There are strange things done in the midnight sun By the men who moil for gold; The Arctic trails have their secret tales That would make your blood run cold; The Northern Lights have seen queer sights, But the queerest they ever did see Was that night on the marge of Lake Lebarge I cremated Sam McGee. Now Sam McGee was from Tennessee, where the cotton blooms and blows. Why he left his home in the South to roam ’round the Pole, God only knows. He was always cold, but the land of gold seemed to hold him like a spell; Though he’d often say in his homely way that he’d “sooner live in hell”. On a Christmas Day we were mushing our way over the Dawson trail. Talk of your cold! through the parka’s fold it stabbed like a driven nail. If our eyes we’d close, then the lashes froze till sometimes we couldn’t see; It wasn’t much fun, but the only one to whimper was Sam McGee. And that very night, as we lay packed tight in our robes beneath the snow, And the dogs were fed, and the stars o’erhead were dancing heel and toe, He turned to me, and “Cap,” says he, “I’ll cash in this trip, I guess; And if I do, I’m asking that you won’t refuse my last request.” Well, he seemed so low that I couldn’t say no; then he says with a sort of moan: “It’s the cursed cold, and it’s got right hold till I’m chilled clean through to the bone. Yet ’tain’t being dead — it’s my awful dread of the icy grave that pains; So I want you to swear that, foul or fair, you’ll cremate my last remains.” A pal’s last need is a thing to heed, so I swore I would not fail; And we started on at the streak of dawn; but God! he looked ghastly pale. He crouched on the sleigh, and he raved all day of his home in Tennessee; And before nightfall a corpse was all that was left of Sam McGee. There wasn’t a breath in that land of death, and I hurried, horror-driven, With a corpse half hid that I couldn’t get rid, because of a promise given; It was lashed to the sleigh, and it seemed to say: “You may tax your brawn and brains, But you promised true, and it’s up to you to cremate those last remains.” Now a promise made is a debt unpaid, and the trail has its own stern code. In the days to come, though my lips were dumb, in my heart how I cursed that load. In the long, long night, by the lone firelight, while the huskies, round in a ring, Howled out their woes to the homeless snows — O God! how I loathed the thing. And every day that quiet clay seemed to heavy and heavier grow; And on I went, though the dogs were spent and the grub was getting low; The trail was bad, and I felt half mad, but I swore I would not give in; And I’d often sing to the hateful thing, and it hearkened with a grin. Till I came to the marge of Lake Lebarge, and a derelict there lay; It was jammed in the ice, but I saw in a trice it was called the “Alice May”. And I looked at it, and I thought a bit, and I looked at my frozen chum; Then “Here,” said I, with a sudden cry, “is my cre-ma-tor-eum.” Some planks I tore from the cabin floor, and I lit the boiler fire; Some coal I found that was lying around, and I heaped the fuel higher; The flames just soared, and the furnace roared — such a blaze you seldom see; And I burrowed a hole in the glowing coal, and I stuffed in Sam McGee. Then I made a hike, for I didn’t like to hear him sizzle so; And the heavens scowled, and the huskies howled, and the wind began to blow. It was icy cold, but the hot sweat rolled down my cheeks, and I don’t know why; And the greasy smoke in an inky cloak went streaking down the sky. I do not know how long in the snow I wrestled with grisly fear; But the stars came out and they danced about ere again I ventured near; I was sick with dread, but I bravely said: “I’ll just take a peep inside. I guess he’s cooked, and it’s time I looked”; . . . then the door I opened wide. And there sat Sam, looking cool and calm, in the heart of the furnace roar; And he wore a smile you could see a mile, and he said: “Please close that door. It’s fine in here, but I greatly fear you’ll let in the cold and storm — Since I left Plumtree, down in Tennessee, it’s the first time I’ve been warm.” There are strange things done in the midnight sun By the men who moil for gold; The Arctic trails have their secret tales That would make your blood run cold; The Northern Lights have seen queer sights, But the queerest they ever did see Was that night on the marge of Lake Lebarge I cremated Sam McGee.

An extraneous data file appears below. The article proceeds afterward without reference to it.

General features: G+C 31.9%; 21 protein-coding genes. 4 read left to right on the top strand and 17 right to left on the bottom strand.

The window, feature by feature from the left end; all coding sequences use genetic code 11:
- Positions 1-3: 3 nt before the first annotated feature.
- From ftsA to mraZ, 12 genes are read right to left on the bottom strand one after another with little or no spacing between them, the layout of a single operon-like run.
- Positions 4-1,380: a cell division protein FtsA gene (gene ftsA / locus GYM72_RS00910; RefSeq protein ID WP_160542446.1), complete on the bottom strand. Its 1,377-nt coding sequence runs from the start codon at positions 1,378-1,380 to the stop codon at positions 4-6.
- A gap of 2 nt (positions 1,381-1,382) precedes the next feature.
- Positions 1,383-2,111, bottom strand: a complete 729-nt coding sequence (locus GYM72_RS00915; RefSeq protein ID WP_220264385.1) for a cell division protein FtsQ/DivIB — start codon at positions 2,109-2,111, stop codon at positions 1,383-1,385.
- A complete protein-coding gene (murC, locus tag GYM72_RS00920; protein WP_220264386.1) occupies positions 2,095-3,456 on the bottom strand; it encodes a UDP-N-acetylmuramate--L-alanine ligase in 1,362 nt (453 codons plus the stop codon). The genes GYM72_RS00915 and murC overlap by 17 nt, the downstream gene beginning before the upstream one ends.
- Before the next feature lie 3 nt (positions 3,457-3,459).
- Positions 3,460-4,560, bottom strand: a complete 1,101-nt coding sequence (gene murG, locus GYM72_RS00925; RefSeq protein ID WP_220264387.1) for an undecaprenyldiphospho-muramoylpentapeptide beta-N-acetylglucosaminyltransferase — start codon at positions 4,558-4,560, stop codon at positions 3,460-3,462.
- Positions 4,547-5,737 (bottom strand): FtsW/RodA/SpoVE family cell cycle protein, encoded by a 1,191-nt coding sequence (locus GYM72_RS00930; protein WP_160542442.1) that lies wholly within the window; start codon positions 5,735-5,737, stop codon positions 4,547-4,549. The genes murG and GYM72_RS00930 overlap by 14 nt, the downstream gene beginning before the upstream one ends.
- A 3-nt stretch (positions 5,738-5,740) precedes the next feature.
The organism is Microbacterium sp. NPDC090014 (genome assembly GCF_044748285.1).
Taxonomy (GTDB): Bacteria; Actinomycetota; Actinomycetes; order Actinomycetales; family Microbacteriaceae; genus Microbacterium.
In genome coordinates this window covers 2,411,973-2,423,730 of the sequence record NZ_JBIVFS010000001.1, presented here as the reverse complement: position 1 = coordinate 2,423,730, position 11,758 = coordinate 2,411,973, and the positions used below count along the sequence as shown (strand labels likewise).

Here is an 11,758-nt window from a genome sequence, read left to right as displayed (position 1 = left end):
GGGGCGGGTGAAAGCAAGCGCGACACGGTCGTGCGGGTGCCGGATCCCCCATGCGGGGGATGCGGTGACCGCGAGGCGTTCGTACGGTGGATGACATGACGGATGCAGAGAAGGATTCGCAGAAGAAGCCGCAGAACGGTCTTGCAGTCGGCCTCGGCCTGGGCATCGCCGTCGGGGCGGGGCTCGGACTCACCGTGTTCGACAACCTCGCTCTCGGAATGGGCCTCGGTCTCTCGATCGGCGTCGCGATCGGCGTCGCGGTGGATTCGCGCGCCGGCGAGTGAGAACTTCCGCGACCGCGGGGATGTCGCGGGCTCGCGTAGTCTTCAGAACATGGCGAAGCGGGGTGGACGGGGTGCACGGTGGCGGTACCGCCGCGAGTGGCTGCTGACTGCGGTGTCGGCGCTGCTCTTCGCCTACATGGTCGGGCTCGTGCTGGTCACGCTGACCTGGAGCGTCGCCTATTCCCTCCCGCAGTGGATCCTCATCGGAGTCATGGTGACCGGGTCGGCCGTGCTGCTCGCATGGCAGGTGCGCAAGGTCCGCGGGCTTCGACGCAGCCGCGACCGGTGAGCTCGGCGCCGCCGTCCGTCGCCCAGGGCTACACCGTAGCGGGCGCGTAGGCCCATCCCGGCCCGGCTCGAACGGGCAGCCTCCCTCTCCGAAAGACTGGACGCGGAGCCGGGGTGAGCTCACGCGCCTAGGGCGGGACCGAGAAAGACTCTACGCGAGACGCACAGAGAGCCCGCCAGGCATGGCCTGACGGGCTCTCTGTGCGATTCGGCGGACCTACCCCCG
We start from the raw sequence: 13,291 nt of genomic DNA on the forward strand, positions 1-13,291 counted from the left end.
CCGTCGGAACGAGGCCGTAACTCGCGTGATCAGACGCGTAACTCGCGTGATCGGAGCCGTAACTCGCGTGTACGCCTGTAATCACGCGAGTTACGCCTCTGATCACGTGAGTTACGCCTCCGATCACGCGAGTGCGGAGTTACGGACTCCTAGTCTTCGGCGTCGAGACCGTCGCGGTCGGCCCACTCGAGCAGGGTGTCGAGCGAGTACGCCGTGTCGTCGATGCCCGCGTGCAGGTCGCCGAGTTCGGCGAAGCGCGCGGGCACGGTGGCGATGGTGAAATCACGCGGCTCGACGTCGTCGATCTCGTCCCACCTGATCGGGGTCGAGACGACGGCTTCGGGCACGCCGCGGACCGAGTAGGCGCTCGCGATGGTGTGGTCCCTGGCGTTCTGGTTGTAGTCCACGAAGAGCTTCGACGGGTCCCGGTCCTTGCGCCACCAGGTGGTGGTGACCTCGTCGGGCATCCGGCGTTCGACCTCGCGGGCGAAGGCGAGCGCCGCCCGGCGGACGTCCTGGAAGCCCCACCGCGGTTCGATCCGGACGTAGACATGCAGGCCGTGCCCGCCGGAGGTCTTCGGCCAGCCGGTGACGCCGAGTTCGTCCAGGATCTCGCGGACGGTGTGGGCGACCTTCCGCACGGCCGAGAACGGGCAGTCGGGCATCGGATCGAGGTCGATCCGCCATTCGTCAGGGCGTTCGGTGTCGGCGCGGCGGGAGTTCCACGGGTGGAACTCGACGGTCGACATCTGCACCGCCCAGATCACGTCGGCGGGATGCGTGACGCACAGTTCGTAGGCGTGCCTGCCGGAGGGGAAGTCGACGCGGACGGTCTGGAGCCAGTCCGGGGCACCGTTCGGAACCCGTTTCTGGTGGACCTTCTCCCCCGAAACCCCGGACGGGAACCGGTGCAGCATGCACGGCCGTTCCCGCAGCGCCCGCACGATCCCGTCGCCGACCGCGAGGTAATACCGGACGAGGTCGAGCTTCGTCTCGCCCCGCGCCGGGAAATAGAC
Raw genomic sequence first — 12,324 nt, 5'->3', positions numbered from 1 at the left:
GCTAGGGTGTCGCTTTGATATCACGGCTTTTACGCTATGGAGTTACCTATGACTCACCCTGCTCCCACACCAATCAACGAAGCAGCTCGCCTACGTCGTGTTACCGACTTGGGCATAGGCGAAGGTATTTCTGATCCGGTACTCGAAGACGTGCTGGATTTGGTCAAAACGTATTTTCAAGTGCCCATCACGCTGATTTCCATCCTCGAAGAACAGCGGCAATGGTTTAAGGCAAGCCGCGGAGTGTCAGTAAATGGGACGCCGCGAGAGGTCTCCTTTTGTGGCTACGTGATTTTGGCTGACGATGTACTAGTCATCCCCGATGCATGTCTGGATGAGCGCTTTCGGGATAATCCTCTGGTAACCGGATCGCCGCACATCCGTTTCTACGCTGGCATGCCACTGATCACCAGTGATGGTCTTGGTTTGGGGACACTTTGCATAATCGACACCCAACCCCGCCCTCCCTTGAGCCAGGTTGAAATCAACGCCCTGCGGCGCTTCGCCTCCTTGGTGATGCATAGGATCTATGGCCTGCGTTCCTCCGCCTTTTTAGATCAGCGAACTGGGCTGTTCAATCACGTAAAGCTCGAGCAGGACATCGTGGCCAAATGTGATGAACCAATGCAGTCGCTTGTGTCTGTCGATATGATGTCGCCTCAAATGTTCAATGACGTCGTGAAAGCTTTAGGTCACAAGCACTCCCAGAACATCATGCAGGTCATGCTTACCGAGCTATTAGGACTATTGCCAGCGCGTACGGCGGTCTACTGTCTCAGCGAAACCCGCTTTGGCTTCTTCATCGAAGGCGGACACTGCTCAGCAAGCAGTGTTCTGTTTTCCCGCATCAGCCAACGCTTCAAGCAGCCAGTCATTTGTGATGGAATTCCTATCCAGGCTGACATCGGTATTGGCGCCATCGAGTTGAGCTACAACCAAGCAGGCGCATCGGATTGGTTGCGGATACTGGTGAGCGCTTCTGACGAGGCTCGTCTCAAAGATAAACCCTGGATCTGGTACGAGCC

Back on the road. We spent the night driving. Well, Jan drove, I kept her entertained and awake. Robert and Amanda snored away in the back but they had stayed up to get Wayne and the dogs into camp the night before. We were exhausted and the road was drifting in with snow, but we had many miles to go in order to get to the next check point before Wayne.
Dawson City to Eagle: (Approx. 150 trail miles)
This is the loop we had to make. You can click on it to see it better or right click and open in a new window so you don’t have to reload this whole page. The arrow points to the Top of the World Highway out of Dawson which is closed in the winter. So we had to drive all the way back down the loop and back up to Circle which is the north end of the line. The mushers cut across country here and go north west, with a checkpoint in Eagle while we follow the road and go south east. Scarlett is the Checkpoint Manager in Eagle so had left us to be flown home to Eagle to get ready for the teams to come in there. The regular handlers don’t go there obviously, but they have checkpoint volunteers to take care of any dogs that need to be dropped and feed the mushers. Out of the several weeks I was gone, I’ll say this was the most difficult part of the trip, starting a long drive when already sleep deprived, through bad weather and bad mountain roads, and only stopping in at home on our way through Fairbanks for a quick shower and to kiss your kids before hitting the road again was hard. By this time we are all feeling that weariness deep in our bones.